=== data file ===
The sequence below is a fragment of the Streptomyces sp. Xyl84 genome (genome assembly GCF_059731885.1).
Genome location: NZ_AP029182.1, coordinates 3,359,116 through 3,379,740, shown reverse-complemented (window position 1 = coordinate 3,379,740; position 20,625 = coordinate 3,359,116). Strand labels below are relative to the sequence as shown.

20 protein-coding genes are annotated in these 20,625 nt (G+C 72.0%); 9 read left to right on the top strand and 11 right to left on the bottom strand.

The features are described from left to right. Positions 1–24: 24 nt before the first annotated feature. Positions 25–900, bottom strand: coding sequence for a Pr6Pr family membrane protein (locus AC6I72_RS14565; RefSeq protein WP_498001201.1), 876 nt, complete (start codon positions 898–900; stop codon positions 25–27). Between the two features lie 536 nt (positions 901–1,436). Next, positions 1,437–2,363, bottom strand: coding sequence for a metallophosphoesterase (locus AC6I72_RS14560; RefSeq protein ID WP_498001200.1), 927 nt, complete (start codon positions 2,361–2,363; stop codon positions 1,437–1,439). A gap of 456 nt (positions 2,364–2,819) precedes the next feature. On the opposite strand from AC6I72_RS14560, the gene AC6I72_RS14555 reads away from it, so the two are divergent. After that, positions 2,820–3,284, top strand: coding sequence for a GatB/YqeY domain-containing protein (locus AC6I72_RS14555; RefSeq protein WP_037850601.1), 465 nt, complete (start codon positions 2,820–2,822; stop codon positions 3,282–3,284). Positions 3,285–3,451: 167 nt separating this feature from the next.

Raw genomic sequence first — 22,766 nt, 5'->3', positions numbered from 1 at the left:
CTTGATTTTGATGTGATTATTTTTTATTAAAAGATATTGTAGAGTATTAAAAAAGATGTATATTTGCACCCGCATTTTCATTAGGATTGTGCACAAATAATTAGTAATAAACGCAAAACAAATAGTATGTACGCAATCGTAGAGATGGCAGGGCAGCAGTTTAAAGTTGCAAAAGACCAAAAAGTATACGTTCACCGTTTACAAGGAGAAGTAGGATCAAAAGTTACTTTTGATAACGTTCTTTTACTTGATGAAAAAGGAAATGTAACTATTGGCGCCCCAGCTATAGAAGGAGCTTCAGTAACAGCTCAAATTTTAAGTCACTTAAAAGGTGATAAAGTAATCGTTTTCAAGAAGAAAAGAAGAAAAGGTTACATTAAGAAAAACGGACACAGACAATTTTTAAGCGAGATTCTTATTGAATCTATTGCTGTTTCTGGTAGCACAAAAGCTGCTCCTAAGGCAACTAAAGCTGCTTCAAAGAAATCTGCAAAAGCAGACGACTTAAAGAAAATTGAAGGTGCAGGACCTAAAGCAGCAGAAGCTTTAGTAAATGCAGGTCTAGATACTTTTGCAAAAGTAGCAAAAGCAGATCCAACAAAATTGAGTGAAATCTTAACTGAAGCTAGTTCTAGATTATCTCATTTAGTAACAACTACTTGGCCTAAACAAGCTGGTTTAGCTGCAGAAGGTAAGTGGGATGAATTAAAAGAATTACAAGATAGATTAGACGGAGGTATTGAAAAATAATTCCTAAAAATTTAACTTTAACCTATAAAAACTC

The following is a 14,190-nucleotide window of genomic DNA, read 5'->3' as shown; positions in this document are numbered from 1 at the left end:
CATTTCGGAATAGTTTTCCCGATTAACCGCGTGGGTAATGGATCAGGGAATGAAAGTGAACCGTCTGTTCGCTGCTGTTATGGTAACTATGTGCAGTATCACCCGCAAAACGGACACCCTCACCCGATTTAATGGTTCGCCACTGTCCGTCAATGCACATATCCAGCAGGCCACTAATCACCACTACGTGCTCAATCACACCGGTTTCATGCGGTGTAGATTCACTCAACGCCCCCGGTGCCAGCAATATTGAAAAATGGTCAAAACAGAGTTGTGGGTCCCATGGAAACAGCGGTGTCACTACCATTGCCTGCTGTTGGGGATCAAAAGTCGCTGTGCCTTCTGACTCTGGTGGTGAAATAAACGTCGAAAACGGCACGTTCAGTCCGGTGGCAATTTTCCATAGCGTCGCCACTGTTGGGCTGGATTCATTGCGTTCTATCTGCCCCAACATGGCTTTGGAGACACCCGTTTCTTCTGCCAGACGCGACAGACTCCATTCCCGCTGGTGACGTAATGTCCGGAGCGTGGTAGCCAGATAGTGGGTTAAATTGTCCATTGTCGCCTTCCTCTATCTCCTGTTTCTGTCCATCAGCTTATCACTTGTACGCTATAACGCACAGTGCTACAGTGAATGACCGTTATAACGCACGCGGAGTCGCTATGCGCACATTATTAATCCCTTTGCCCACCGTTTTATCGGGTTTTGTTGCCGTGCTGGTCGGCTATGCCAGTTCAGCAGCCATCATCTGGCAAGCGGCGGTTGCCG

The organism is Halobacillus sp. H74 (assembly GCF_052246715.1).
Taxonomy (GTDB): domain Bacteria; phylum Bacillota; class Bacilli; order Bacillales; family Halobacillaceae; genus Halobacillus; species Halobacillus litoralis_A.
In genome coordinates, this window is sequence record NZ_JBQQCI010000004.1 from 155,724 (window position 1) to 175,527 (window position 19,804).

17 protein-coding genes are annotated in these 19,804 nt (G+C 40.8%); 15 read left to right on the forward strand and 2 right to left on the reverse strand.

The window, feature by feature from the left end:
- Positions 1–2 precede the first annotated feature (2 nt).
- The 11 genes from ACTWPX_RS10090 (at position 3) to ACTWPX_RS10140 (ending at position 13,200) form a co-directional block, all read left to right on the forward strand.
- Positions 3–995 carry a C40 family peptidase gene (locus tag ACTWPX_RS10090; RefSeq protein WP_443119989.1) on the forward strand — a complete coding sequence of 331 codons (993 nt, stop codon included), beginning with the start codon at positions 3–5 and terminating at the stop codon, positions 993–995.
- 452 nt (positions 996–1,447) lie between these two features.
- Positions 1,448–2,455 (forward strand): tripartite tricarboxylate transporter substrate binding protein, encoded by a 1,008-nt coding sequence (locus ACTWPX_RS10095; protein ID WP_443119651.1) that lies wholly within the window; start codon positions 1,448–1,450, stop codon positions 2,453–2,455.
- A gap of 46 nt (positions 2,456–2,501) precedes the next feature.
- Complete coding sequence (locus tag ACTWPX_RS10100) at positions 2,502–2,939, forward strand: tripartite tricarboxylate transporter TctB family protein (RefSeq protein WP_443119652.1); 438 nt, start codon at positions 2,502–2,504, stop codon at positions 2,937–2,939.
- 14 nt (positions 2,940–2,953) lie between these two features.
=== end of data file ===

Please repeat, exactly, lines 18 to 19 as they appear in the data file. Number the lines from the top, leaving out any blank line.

- Positions 1,448–2,455 (forward strand): tripartite tricarboxylate transporter substrate binding protein, encoded by a 1,008-nt coding sequence (locus ACTWPX_RS10095; protein ID WP_443119651.1) that lies wholly within the window; start codon positions 1,448–1,450, stop codon positions 2,453–2,455.
- A gap of 46 nt (positions 2,456–2,501) precedes the next feature.